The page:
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Trying to improve on the transformer efficiency, I changed the configuration of the rectifier from half wave to full-wave. Below shows the configurations I used enter image description here

Transformer turn ratio is enough so that the input side on the LDO is maintained well above drop-voltage + output voltage. The load on the LDO consumes about 130mA.

I was expecting twice the efficiency improvement, but the result is not what I expected. With secondary side current consumption remaining the same, I only saw 10mA improvements on the primary side.

With half wave rectification, the primary was consuming 110mA, and with full wave rectification, the primary was consuming about 100mA.

The transformer is very hot, and the hotter it gets, the current consumption grows more on the primary side.

Is there anything I am missing?

Addition :

I add the component value as following

The single diode is MRA4007, which has about 0.7V forward voltage The bridge diode is MB6S which has 1V voltage drop per bridge.

Transistor is simple PZT2222 which is simple BJT.

The pulse I am using is 18V when high, and 0 V when low.

The frequency driving is about 31KHz. I changed the frequency to 45KHz, but the current

consumption rather increased. I think there is some kind of loss when switching.

The resistor value, I tried using 3.3K to 10K Ohm, but i saw little improvements.

The capacitors are 10uF plus 0.1uF in parallel before the LDO.

I will try to measure inductance of the transformer and let you know

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    \$\begingroup\$ We need more details to provide a fuller answer. Add component values, load, switching frequency etc. \$\endgroup\$ Jun 30, 2015 at 11:39

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You haven't mentioned the load current, in addition to Kevin's list of missing information.

The problem could be :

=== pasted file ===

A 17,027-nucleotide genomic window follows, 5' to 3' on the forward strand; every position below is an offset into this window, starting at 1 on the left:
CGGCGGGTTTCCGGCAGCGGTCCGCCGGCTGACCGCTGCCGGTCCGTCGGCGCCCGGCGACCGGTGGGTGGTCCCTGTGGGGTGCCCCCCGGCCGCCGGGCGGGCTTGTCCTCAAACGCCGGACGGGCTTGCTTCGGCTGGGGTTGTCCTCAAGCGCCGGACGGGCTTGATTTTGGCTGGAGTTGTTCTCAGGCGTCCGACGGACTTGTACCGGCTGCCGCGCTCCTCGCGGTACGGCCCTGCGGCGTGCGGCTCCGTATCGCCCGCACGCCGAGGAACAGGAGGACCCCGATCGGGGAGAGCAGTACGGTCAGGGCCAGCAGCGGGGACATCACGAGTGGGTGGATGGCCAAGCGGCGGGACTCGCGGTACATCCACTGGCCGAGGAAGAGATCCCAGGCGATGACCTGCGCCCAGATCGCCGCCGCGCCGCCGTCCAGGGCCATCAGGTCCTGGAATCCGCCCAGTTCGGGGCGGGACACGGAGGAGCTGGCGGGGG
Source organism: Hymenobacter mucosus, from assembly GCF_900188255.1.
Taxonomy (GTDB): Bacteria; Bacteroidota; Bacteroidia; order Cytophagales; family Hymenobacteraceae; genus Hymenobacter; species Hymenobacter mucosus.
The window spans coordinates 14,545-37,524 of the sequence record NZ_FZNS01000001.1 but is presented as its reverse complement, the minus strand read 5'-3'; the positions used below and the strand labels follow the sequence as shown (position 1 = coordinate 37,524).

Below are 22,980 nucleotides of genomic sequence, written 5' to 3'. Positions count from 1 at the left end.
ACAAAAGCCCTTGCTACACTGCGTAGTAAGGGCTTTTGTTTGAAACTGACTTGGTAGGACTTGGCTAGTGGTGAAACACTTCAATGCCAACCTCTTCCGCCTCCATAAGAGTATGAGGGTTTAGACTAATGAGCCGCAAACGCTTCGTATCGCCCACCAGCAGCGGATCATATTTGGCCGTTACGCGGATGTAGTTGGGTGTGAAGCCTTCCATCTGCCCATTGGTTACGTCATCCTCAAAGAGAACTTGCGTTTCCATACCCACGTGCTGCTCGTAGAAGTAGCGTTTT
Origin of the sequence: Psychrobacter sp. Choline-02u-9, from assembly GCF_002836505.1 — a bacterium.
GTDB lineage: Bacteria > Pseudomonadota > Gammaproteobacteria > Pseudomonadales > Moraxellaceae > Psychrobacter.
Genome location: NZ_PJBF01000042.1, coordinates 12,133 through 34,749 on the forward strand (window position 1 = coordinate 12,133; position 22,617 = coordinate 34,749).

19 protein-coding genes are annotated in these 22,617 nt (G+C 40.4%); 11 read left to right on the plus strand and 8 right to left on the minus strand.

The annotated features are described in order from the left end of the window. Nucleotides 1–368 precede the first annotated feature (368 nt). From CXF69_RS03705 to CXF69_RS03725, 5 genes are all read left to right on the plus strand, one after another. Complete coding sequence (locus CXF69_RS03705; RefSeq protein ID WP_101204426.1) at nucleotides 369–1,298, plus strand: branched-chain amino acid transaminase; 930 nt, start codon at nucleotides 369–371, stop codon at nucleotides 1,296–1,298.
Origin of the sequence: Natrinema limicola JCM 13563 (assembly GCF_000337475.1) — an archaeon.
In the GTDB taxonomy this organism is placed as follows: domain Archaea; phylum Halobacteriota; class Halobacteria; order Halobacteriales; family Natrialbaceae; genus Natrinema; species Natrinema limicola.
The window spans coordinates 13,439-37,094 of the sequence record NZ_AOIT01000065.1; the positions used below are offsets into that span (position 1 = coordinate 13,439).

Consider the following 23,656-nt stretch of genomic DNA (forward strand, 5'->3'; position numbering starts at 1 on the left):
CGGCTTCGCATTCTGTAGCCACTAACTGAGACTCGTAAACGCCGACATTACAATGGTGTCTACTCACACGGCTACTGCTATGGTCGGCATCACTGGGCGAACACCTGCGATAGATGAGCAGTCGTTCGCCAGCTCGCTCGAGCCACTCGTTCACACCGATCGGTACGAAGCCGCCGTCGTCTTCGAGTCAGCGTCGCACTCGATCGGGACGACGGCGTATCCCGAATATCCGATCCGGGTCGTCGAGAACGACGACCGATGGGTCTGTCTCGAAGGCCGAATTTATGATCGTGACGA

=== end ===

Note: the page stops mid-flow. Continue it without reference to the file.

• primary inductance too low (not enough turns on the primary),
  • core saturation (too many turns on the primary) or
  • both at the same time.

Since you can't simultaneously increase and decrease the primary turns, the last of these requires either a higher switching frequency, a bigger core, a different core material, or a combination of all these.

I'm suspecting core saturation because of your comment that heating worsens the problem (you'll probably find core permeability reduces with increasing temperature, reducing the primary inductance thus increasing the current, causing thermal runaway). Does freezer spray reduce the current?

Once the basics are right you can further improve efficiency by (for example) increasing wire diameter if I^2*R losses are important, or interleaving primary and secondary windings if leakage inductance is too high, but you're not at that stage yet.

Better information as Kevin asked will help improve the answers. At least, tell us

  • the switching frequency,
  • the primary inductance (measure across both legs of primary with secondary OPEN circuit)
  • the leakage inductance (measure across both legs of primary with secondary SHORT circuit)

and anything you can about the core.

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    \$\begingroup\$ What frequency are you driving the circuit at? If the frequency or the inductance of the transformer is not appropriate there will be a large magnetizing current and high hysteresis losses in the transformer. Did you wind it yourself? How many turns, what core material, what are the dimensions of the core? What diodes are being used? Diodes such as 1N4001-1N4007 are very slow and will reduce efficiency. The half wave output rectifier will result in a DC bias in the transformer which can saturate it. The bridge rectifier on the output will drop a higher voltage and reduce the efficiency. \$\endgroup\$ Jul 1, 2015 at 4:21

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